As of 2011, all states now have laws that impose liability against individuals who knowingly host or are responsible for underage drinking events on property the own, lease, or otherwise control. In an effort to reduce deaths and injuries to minors by alcohol related incidents, the state implemented these laws to deter underage drinking and discourage those who allow minors to consume alcoholic beverages. The state may impose liability regardless of who furnishes the alcohol. Hosts who allow underage drinking on their property as well as supply the alcohol consumed or possessed by the minors may be in violation of two distinct laws: furnishing alcohol to a minor and allowing underage drinking to occur on property they control. Violations of these laws can lead to sanctions, fines, or in some cases, imprisonment. In addition to penalties dictated by the state, one who hosts an underage drinking party will also be held accountable by private parties for injury to the minor, and injuries to a third party caused by the minor resulting from alcohol consumption.

Minors: OUI/DUI/DWI

This charge is a criminal offense in which a person is found to be operating a vehicle after having ingested any alcoholic beverage or chemical substance which impairs their ability to drive safely. Pursuant to M.G.L.A. 90 § 24, a minor (under the age of 21) may be charged with an OUI offense if they register a blood alcohol content (BAC) of 0.02% or higher. To learn more about an OUI offense for those under 21 and to view a break down of the penalties attached, please visit our OUI: Minors/Persons Under 21 page.

Using or Creating False Identification for the Purposes of Obtaining Alcohol

Under Massachusetts G.L. c.90 sec. 24B, anyone who fraudulently makes, steals, alters, forges or counterfeits, procures, or assists another to steal, alter, or make a learner’s permit, a driver’s license, or an identification card is in violation of this law and is punishable by a maximum fine of $500, or maximum imprisonment in the state prison for 5 years, or maximum imprisonment in jail for 2 years. In addition, anyone who falsely impersonates another person or assists someone in the false impersonation of another person shall be punished by a maximum fine of $500, or maximum imprisonment in the state prison for 5 years, or maximum imprisonment in jail for 2 years. A violation of either of these sections of the law will also be subject to immediate revocation of their driver’s license for a minimum of 1 year.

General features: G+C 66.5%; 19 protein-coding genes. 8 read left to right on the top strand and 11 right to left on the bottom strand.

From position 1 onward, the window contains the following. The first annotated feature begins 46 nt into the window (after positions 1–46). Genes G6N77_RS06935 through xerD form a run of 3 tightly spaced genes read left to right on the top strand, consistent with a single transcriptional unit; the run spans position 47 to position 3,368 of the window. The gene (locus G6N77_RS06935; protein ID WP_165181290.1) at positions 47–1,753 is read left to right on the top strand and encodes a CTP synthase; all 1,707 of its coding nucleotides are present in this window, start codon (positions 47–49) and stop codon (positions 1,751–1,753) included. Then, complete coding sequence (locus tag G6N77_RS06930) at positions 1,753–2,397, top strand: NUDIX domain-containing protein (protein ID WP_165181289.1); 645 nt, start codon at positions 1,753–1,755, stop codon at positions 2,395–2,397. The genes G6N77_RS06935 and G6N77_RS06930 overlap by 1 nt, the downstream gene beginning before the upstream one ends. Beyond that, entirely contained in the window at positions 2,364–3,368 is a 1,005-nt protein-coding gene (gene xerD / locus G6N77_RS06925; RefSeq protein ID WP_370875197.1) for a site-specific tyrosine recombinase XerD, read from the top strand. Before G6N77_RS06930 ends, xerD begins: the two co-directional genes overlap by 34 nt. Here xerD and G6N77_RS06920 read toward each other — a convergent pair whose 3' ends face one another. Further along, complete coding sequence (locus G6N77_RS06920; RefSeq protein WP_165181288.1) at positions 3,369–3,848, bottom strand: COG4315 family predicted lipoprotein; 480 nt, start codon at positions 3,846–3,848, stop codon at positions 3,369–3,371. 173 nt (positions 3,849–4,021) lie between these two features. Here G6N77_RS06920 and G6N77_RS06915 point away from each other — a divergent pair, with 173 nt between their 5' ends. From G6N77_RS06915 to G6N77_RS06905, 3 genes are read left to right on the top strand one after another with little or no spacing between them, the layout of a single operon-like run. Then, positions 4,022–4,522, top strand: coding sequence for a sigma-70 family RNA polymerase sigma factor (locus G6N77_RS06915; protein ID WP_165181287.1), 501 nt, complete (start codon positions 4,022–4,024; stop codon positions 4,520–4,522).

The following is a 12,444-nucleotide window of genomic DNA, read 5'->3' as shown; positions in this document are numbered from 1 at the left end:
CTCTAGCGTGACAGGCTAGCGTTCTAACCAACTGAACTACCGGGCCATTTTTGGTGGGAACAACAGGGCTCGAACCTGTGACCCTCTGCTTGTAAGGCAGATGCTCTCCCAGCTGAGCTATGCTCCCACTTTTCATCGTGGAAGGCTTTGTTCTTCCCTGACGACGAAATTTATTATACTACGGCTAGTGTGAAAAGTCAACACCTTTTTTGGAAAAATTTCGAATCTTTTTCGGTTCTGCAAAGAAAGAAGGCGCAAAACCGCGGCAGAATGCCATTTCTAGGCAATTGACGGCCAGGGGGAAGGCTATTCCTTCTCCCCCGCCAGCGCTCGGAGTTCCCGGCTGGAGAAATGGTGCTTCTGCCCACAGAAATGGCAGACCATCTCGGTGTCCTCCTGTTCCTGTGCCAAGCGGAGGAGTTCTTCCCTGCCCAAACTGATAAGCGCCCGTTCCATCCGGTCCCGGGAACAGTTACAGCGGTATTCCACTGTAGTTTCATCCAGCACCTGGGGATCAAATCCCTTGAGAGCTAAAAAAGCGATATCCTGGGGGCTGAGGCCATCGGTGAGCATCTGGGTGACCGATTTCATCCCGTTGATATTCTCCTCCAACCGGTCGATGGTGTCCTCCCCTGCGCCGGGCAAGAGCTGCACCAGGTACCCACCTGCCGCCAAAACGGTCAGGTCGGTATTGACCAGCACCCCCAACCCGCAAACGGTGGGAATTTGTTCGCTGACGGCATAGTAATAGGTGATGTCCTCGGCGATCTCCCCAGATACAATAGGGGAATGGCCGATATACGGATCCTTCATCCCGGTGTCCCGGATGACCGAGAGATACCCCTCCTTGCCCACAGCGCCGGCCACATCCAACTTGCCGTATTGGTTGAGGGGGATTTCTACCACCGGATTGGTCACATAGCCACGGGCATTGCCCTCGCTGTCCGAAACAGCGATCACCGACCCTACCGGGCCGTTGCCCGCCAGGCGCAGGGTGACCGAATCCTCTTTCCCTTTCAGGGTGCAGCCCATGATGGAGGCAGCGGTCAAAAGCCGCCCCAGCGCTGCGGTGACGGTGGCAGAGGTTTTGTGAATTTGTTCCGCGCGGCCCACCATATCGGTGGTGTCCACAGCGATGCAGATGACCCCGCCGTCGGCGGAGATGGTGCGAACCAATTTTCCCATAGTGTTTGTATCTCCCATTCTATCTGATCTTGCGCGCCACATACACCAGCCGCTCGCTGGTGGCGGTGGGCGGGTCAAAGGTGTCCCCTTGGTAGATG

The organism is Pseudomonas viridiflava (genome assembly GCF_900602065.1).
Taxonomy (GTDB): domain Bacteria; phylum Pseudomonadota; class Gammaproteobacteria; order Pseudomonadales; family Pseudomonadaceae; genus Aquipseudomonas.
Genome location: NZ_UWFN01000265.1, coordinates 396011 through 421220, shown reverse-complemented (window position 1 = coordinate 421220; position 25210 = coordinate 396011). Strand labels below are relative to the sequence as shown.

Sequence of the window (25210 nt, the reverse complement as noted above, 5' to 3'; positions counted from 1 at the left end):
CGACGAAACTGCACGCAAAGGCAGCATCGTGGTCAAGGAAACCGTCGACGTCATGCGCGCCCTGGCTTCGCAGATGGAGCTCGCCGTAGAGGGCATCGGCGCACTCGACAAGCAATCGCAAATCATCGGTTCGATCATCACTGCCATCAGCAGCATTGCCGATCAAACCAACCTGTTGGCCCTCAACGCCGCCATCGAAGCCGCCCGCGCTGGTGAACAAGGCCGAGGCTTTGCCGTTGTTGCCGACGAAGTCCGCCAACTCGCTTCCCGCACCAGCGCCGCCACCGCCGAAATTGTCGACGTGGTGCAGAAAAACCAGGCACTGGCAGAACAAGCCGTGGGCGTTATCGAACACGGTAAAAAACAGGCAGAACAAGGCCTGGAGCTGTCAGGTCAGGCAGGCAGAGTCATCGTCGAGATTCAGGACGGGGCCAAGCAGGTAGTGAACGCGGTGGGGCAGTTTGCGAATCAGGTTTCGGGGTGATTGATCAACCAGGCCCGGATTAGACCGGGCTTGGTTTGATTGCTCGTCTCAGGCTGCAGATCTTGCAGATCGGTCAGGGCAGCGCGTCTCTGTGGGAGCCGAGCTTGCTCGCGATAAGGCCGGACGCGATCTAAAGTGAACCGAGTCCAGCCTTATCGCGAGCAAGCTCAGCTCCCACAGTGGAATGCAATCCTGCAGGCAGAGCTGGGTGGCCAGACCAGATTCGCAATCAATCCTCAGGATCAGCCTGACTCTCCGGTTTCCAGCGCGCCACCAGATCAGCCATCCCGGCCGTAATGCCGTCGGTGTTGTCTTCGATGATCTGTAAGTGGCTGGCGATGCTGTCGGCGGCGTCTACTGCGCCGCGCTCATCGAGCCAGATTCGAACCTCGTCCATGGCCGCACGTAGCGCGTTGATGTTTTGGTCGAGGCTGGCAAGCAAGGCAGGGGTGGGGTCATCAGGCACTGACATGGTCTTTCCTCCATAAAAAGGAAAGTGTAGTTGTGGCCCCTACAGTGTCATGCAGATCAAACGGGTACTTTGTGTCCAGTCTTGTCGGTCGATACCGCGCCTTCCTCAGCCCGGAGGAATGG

Provisions targeting minors

  • Use of a false ID to obtain alcohol is a criminal offense
  • Penalty may include driver’s license suspension through a judicial procedure

Provisions targeting suppliers

  • It is a criminal offense to lend, transfer, or sell a false ID
  • It is a criminal offense to manufacture or distribute a false ID

Provisions targeting retailers

  • Licenses for drivers under age 21 are easily distinguishable from those for drivers age 21 and older
  • Specific affirmative defense: the retailer inspected the false ID and came to a reasonable conclusion based on its appearance that it was valid

For a comprehensive look at the facts, crimes, and statistics about Massachusetts’ underage drinking laws compiled by the Substance Abuse & Mental Health Services Administration, please click here.

Relentless Massachusetts Student Crimes Defense Attorney

The Law Office of Patrick J. Murphy is a Boston, Massachusetts based law firm that is led by a skilled, experienced criminal defense attorney that will care about and personally handle your Minor OUI case. Attorney Murphy is an aggressive and skilled Massachusetts criminal defense trial attorney who has 18 years of successful experience defending clients. Let Attorney Murphy help you avoid the detrimental repercussions an OUI or any alcohol related crimes could have on your future. Contact Attorney Murphy by calling (617) 367-0450 or completing the contacts tab on our website. As a dedicated legal advocate, Attorney Murphy is available 24/7 for a free and confidential assessment of your case.